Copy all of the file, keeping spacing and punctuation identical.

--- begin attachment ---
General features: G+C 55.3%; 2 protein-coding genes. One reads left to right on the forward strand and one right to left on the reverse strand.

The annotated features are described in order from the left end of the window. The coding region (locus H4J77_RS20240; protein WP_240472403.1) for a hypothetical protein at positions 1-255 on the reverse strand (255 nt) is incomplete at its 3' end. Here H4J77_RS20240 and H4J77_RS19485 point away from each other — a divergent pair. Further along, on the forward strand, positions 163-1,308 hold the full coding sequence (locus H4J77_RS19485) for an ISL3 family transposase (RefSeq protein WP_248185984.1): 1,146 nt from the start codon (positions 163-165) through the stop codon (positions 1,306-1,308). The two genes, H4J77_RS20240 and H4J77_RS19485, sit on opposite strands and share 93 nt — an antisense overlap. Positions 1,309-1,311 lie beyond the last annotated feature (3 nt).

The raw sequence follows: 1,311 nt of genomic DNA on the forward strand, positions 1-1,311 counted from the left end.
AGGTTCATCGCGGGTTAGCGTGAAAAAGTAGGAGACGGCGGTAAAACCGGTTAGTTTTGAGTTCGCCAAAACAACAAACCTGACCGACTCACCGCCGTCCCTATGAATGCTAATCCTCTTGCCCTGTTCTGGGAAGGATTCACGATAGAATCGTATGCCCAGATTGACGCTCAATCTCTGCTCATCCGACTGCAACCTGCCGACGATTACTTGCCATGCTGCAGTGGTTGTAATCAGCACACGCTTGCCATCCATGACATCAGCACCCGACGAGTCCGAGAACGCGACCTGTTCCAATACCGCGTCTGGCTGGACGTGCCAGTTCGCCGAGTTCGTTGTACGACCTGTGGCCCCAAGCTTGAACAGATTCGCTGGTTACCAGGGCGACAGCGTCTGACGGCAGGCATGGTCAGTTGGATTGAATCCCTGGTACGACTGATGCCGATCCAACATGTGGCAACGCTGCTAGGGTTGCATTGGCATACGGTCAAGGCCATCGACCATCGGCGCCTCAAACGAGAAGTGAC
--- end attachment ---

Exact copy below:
General features: G+C 55.3%; 2 protein-coding genes. One reads left to right on the forward strand and one right to left on the reverse strand.

The annotated features are described in order from the left end of the window. The coding region (locus H4J77_RS20240; protein WP_240472403.1) for a hypothetical protein at positions 1-255 on the reverse strand (255 nt) is incomplete at its 3' end. Here H4J77_RS20240 and H4J77_RS19485 point away from each other — a divergent pair. Further along, on the forward strand, positions 163-1,308 hold the full coding sequence (locus H4J77_RS19485) for an ISL3 family transposase (RefSeq protein WP_248185984.1): 1,146 nt from the start codon (positions 163-165) through the stop codon (positions 1,306-1,308). The two genes, H4J77_RS20240 and H4J77_RS19485, sit on opposite strands and share 93 nt — an antisense overlap. Positions 1,309-1,311 lie beyond the last annotated feature (3 nt).

The raw sequence follows: 1,311 nt of genomic DNA on the forward strand, positions 1-1,311 counted from the left end.
AGGTTCATCGCGGGTTAGCGTGAAAAAGTAGGAGACGGCGGTAAAACCGGTTAGTTTTGAGTTCGCCAAAACAACAAACCTGACCGACTCACCGCCGTCCCTATGAATGCTAATCCTCTTGCCCTGTTCTGGGAAGGATTCACGATAGAATCGTATGCCCAGATTGACGCTCAATCTCTGCTCATCCGACTGCAACCTGCCGACGATTACTTGCCATGCTGCAGTGGTTGTAATCAGCACACGCTTGCCATCCATGACATCAGCACCCGACGAGTCCGAGAACGCGACCTGTTCCAATACCGCGTCTGGCTGGACGTGCCAGTTCGCCGAGTTCGTTGTACGACCTGTGGCCCCAAGCTTGAACAGATTCGCTGGTTACCAGGGCGACAGCGTCTGACGGCAGGCATGGTCAGTTGGATTGAATCCCTGGTACGACTGATGCCGATCCAACATGTGGCAACGCTGCTAGGGTTGCATTGGCATACGGTCAAGGCCATCGACCATCGGCGCCTCAAACGAGAAGTGAC